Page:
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Native Plant Landscaping
Click here to view full size picture There are many different ways to create a native plant landscape. The following are just a few key concepts to keep in mind before and during your landscaping process. Be creative and most of all have FUN!
Site Assessment, Planning, and Design
Before you begin, you should decide whether you are going to incorporate the native plants into an already existing landscaped area or start your native plant garden completely from scratch. If time is limited, you may want to start slowly by simply adding native plants into your existing flower beds. For those of you who are more ambitious, you will need to assess your properties existing conditions, and match the native species to the current site conditions. You may want to take a naturalistic approach for your new native plant landscape. A naturalistic landscape is done by imitating plant associations that would be found occurring naturally in your region.
Examine the area you are going to be landscaping and identify existing native species you will want to keep. If the area is heavily weedy you might want to rescue the few existing natives and get rid of the rest. Next, decide what natives you would like to see within your native plant landscape. Look at other natural landscapes in your area to determine what might grow well on your property. Familiarize yourself with your area’s most dominant species. There are three key characteristics to keep in mind when designing your native plant landscape; height, color, and bloom time. This will allow there to be color all season long and the ability to observe all the natives in your landscape.
Soil Preparation
If you have selected plants appropriate for your areas region, they should grow well once established. Assess the current soil conditions first. It may need soil improvements if the soil has been disturbed in the past. If the soil is relatively new and weedy species are minimal, disturbing the soil can create more problems by bringing weed seeds to the surface.

Properly prepared soil absorbs and holds water more efficiently, and it also allows proper drainage. You may want to add organic matter to your soil if it has been depleted of most of its nutrients or add sand/gravel to loosen it. Begin preparing your beds two to three months in advance to allow time for the soil to settle. Adding a top layer of mulch to your soil will help to control weeds. If you are dealing with a site that has a lot of weeds it may take a year to kill all of them. If you have a less weedy site, then you might want to seed or plant between the existing vegetation. For less weedy sites mow the existing vegetation as short as possible and rake to create bare spots to allow the seeds to have good soil contact.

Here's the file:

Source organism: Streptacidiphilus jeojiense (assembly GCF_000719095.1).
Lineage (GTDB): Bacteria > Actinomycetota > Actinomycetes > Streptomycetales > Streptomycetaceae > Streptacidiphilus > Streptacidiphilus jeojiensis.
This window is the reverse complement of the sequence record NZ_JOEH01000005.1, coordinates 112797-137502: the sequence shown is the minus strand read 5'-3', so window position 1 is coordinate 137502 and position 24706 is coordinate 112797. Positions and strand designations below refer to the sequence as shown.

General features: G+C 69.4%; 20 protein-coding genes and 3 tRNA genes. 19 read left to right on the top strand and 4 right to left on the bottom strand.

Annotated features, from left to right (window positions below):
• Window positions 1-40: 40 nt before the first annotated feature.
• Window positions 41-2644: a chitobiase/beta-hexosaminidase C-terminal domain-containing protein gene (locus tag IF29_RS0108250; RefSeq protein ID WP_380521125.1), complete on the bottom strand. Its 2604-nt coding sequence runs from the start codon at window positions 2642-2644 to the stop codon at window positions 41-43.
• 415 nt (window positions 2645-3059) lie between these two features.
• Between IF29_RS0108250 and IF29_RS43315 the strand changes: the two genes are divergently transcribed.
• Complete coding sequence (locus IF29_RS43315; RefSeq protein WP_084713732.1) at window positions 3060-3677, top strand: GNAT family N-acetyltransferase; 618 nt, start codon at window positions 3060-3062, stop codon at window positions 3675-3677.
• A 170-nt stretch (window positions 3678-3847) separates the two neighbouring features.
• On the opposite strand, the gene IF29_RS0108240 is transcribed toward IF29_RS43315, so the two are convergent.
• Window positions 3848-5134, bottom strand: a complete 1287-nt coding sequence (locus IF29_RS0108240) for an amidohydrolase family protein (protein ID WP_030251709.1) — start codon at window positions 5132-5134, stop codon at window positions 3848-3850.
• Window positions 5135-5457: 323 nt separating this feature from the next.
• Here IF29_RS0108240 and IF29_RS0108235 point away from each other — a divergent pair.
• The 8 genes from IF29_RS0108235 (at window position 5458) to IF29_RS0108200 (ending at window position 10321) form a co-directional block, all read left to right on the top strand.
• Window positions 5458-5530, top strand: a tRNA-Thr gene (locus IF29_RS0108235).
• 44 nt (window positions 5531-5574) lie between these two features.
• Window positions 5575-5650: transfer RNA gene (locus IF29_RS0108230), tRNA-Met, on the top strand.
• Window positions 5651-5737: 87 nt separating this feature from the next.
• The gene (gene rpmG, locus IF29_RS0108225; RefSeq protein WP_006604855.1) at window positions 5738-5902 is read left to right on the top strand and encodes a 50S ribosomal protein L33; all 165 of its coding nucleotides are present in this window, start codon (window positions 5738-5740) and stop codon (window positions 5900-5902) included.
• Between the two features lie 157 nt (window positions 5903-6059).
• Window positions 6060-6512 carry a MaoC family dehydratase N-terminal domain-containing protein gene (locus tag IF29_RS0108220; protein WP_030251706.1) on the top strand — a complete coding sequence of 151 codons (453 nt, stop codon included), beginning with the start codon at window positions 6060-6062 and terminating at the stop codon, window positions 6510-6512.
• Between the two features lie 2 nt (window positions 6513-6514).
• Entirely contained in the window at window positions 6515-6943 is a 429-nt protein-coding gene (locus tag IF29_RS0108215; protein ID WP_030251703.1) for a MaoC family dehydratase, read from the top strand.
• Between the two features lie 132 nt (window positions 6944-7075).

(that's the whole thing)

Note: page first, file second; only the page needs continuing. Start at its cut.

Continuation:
If you are going to start from scratch and remove all existing vegetation then a repeated cycle of herbicide, light tilling, then watering will need to be used. This cycle may need to be repeated as many times as it takes to clear the site and remove all existing weed seeds, which lie dormant in the soil. Using Roundup might be preferred because of its non-residual properties. Roundup does not continue its herbicidal activity and you can plant as soon as you are sure that the weeds are under control. Roundup will not affect seed germination of the newly planted seeds only those plants that have been treated initially.
Fall is ultimately the best time to plant native species, although spring plantings see good results also. Some times the seed needs to go through and cooling period (cold stratification) to break its dormancy, while others have very hard seed coats which need to be broken or scratched (scarified) before they can germinate. Fall provides the conditions necessary to break seed dormancy while spring gives the seed the nutrients it needs to germinate. Ideally, native seeds would be planted following its natural schedule.
When seeding, seeds must always have good contact with the soil. To seed, use a hand carried mechanical seeder or simply hand broadcast the seeds into the planned area. After seeds are on the soil, raking or tamping the seeds into the soil will ensure good soil contact. Using plant plugs and seeds together will give you faster results. You must water immediately after seeding and planting and do so for a good week to two weeks until you see germination. You may want to continue seeding and planting the second year to fill in bare spots or increase species diversity.
Your new landscape may take several years to become fully established. The first two to three weeks after planting is the most critical time to water. After your landscape is established then little or no maintenance will be required, depending on the look you are trying to accomplish. Applying fertilizer could chemically damage native plants instead of helping them grow. During the establishment phase you will want to continue weeding and planting to crowd out the undesirable species. You may want to do some research about pruning tips for each species you plant. All plants respond differently to different treatments.
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